Native Plants Fuel Ethanol Plant
(Yahoo! News) Applied Ecological Services, The Earth Partners, LP, and POET team up to apply science to industry: Cross-sector demonstration showcases the potential of conservation biomass as an alternative energy source.
It’s a very good week for the United States alternative energy industry, and an even better day forconservation and biodiversity. After three years in the planning, native prairie and wetland plants have been test burned to evaluate their value for power production.
As a step towards commercializing native plant biomass as an alternative energy source, another goal of the demonstration project was to assess cost factors needed to finalize business models.
The demonstration was conducted by a unique partnership that includes The Earth Partners, LP, Applied Ecological Services (AES), and POET, the largest ethanol producer in the U.S. Project partners conducted the processing and test-burn of the native plants in a solid fuel boiler at POET’s Chancellor, South Dakota, ethanol plant. At this facility, the energy derived from this ‘conservation biomass’ was used to generate power to run the ethanol production process.
“We tested the ease in handling the material and moisture content of the fuel. As makers of renewable fuel, we think it’s important to also explore multiple options for renewable power sources,” according to Fran Swain, POET Business Development and Scouting Manager. “This conservation biomass is especially intriguing because of its inherent sustainability and conservation story.”
Chas Taylor, Business Development Manager of The Earth Partners, added, “We are happy with the initial results which suggest that the conservation biomass can be burned in large volumes in solid fuel boilers such as POET’s facility in Chancellor. We also learned technically how to prepare the harvest for this use and about the handling of the large volume of materials needed.”
AES’ in-house native plant nursery, Taylor Creek Restoration Nurseries, grew the plants, harvested, baled, and delivered the plant materials from their Wisconsin location for the series of tests. Nursery manager Corrine Daniels and scientists from AES confirmed the conservation value of the demonstration.
“The deep-rooted and long-lived native plants require no fertilizers, herbicides, or irrigation and can contribute significant environmental benefits,” said Daniels. “Even during extreme drought, our nursery grows lush and green with hundreds of native plant species while neighboring fields are full of brown corn and soybeans suffering from drought.”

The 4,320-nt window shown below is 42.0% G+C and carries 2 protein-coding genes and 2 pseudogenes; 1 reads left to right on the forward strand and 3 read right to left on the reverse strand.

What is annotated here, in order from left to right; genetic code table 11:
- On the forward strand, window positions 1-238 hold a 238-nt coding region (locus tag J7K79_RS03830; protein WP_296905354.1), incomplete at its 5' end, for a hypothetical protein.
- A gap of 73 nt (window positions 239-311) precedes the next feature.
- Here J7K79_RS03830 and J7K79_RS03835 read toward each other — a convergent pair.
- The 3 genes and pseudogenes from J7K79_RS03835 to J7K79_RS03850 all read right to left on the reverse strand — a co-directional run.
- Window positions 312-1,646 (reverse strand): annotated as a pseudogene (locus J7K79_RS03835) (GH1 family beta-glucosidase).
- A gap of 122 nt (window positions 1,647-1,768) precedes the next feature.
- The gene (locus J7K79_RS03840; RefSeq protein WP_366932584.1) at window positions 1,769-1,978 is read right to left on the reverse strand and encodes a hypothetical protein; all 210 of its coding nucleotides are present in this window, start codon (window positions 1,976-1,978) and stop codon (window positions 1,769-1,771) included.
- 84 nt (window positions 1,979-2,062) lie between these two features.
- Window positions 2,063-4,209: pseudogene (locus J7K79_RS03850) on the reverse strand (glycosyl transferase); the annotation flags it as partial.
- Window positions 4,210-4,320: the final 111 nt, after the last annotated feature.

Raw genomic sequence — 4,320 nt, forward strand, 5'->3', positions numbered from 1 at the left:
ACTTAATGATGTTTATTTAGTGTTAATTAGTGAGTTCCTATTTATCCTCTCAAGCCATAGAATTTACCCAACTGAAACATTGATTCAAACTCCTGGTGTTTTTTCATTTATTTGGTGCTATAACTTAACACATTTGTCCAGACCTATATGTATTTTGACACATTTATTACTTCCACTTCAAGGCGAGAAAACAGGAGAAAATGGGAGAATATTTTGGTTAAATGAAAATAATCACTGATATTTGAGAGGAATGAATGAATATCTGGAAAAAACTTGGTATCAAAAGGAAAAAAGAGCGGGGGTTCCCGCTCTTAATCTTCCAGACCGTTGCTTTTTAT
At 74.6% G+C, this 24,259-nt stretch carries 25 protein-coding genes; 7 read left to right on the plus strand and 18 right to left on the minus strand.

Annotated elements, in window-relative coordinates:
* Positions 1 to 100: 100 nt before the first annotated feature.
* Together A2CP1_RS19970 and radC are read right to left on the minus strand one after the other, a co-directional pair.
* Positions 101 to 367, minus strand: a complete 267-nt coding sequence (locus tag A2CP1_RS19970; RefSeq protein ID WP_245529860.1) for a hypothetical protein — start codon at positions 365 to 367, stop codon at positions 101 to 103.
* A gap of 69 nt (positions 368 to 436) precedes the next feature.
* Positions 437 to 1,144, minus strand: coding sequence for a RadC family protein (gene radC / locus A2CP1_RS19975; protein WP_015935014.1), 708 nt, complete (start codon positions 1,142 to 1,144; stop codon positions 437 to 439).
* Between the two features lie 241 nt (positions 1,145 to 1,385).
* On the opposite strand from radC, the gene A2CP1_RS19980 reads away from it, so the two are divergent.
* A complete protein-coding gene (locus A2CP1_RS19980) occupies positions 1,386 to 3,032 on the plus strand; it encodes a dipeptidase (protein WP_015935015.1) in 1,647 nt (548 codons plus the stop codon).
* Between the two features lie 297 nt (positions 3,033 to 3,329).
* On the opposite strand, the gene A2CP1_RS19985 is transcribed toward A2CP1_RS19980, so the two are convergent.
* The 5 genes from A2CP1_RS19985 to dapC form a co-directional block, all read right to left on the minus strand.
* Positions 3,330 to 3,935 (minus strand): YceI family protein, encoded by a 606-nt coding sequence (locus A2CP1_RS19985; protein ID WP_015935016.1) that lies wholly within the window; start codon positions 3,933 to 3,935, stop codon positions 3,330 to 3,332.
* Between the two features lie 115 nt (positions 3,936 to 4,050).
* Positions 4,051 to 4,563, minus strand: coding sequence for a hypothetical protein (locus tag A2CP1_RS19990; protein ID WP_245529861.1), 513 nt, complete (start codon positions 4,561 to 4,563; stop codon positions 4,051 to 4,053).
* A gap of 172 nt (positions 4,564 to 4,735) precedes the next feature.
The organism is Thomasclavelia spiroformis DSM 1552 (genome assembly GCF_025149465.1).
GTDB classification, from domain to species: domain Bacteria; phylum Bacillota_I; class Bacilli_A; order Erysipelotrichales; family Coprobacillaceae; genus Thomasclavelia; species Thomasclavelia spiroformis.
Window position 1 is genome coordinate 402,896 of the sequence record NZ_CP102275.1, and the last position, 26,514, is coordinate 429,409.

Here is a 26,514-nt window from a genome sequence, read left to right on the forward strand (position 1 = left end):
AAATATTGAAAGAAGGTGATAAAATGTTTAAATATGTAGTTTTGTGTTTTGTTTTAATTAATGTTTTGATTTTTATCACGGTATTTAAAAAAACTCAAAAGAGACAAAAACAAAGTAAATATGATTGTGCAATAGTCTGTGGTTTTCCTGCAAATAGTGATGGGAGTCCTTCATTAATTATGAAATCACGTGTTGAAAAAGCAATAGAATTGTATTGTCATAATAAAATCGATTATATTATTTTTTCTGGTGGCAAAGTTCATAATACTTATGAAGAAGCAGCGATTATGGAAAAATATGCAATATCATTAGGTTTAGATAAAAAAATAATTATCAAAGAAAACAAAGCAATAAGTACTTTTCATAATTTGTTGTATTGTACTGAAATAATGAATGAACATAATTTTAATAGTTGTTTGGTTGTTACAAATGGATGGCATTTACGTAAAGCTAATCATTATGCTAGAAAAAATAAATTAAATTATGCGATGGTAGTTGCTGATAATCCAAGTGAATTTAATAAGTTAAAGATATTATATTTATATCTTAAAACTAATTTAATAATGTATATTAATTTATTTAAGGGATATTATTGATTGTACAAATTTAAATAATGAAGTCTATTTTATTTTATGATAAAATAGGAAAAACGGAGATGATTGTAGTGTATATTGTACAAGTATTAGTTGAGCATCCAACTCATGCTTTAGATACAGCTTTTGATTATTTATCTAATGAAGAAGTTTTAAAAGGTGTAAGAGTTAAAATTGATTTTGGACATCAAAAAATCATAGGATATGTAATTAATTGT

Conservation entities and government programs have been planting native grasses for years, and many of these native grasses have been studied for their bioenergy potential.
David Tepper, CEO of The Earth Partners, stated, “Native perennial grasses and other plant species can be a large-scale, cost-competitive, long-term bioenergy feedstock that can be sourced from areas not suitable for agriculture. These would be ag lands where farmers are struggling and on properties targeted by USDA and other agencies for conservation use, including for water quality programs.”
Areas targeted for biomass production by The Earth Partners include the floodplains of the Midwest and the coastal grasslands on the Gulf Coast.
The native plant species selected for conservation biomass are well suited to rebuild soil organic matter and reduce atmospheric levels of carbon dioxide. These native species are unique in their environmental, cultural, and economic benefits to rural landowners—especially on marginal and under-utilized lands.
AES senior ecologist Steve Apfelbaum summed up the value of native species, “Perhaps the future could involve large-scale native ecosystem restorations from which some percentage of the biomass can be harvested annually. And, because we will be testing perhaps over a hundred species, we have only begun to understand the value of diverse native restored ecosystems for energy production.” READ MORE and MORE (Biomass Magazine)